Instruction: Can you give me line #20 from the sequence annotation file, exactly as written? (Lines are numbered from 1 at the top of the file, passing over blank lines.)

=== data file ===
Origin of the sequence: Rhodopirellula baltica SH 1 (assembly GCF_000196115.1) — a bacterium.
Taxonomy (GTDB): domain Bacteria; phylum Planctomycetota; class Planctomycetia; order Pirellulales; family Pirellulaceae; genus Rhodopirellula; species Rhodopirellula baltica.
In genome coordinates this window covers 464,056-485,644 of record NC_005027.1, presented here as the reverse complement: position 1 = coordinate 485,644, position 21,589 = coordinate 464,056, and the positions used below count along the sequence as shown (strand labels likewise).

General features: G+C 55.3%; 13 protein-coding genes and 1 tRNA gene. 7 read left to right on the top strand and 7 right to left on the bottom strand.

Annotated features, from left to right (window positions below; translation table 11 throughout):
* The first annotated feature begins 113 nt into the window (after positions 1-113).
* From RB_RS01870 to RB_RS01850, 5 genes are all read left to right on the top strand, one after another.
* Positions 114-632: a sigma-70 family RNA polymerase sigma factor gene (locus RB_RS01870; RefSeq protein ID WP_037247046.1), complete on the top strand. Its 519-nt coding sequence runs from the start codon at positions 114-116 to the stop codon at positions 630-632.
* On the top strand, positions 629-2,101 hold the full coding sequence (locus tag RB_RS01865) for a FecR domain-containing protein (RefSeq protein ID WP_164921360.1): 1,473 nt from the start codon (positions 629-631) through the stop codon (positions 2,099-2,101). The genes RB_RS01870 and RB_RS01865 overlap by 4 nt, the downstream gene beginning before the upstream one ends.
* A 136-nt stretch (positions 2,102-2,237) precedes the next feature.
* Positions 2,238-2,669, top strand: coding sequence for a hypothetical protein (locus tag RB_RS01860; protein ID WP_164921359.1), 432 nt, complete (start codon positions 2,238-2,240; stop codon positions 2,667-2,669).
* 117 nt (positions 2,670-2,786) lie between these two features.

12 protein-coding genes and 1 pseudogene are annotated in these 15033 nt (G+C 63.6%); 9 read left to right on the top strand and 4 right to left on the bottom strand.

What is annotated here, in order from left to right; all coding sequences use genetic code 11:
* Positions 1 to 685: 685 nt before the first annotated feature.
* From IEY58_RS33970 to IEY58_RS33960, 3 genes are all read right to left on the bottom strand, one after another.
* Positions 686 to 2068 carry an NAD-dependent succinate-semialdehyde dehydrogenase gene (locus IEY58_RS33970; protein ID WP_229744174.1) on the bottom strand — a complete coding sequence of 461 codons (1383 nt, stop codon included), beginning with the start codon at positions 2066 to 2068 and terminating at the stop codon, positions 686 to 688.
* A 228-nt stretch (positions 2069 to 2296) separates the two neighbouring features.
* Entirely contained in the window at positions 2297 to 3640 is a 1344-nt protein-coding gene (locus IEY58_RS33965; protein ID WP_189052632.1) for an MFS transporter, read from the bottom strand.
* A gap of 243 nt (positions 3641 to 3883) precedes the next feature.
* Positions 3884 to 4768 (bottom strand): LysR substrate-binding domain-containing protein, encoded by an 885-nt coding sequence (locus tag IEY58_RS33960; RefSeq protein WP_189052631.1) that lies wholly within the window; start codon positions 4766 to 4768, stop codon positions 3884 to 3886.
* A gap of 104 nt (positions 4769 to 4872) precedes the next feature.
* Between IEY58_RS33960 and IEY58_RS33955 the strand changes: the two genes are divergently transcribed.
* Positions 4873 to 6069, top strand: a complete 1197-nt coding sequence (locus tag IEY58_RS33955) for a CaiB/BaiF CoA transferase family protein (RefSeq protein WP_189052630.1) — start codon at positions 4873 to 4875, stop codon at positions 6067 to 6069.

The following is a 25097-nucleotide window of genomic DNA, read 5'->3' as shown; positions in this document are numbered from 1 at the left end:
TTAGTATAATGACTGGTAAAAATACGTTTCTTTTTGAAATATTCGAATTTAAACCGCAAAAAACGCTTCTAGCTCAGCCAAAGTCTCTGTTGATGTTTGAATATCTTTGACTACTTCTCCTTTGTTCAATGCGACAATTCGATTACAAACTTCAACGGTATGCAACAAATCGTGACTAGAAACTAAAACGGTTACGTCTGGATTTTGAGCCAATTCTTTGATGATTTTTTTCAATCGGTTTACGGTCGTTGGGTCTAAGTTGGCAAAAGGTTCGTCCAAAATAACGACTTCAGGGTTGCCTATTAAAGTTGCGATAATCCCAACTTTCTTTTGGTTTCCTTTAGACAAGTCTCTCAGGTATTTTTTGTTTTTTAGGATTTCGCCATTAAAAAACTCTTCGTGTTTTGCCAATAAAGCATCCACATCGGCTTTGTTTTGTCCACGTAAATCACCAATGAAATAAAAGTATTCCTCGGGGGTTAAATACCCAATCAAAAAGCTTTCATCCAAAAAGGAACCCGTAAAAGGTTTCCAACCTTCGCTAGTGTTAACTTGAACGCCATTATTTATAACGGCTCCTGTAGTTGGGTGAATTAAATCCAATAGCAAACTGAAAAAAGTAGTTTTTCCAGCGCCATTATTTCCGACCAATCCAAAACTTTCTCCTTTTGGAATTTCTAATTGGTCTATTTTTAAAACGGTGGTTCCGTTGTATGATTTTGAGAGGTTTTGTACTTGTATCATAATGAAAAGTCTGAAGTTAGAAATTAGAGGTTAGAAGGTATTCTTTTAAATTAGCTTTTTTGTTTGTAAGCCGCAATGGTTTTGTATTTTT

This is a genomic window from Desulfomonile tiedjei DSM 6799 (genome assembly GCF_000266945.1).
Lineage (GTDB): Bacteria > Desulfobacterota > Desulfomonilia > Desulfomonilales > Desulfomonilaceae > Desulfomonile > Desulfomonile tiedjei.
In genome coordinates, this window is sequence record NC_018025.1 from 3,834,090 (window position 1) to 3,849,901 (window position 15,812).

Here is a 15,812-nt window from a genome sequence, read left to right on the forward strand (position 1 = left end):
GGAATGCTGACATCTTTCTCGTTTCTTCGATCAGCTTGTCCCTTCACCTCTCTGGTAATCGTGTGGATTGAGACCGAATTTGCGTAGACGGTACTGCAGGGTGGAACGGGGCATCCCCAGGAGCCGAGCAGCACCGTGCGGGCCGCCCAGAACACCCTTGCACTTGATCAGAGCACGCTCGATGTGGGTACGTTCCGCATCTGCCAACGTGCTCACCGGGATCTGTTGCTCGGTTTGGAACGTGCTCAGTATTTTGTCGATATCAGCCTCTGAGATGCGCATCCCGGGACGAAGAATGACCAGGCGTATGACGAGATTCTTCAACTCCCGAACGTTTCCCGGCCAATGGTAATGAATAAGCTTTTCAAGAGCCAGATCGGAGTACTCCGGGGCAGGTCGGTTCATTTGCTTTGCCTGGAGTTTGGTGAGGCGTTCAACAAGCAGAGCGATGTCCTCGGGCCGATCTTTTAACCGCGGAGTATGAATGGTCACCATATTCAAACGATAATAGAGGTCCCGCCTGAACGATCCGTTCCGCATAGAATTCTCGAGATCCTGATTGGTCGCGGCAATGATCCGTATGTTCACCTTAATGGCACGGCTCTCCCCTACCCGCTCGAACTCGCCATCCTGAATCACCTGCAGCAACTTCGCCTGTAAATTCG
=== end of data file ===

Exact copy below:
* A gap of 243 nt (positions 3641 to 3883) precedes the next feature.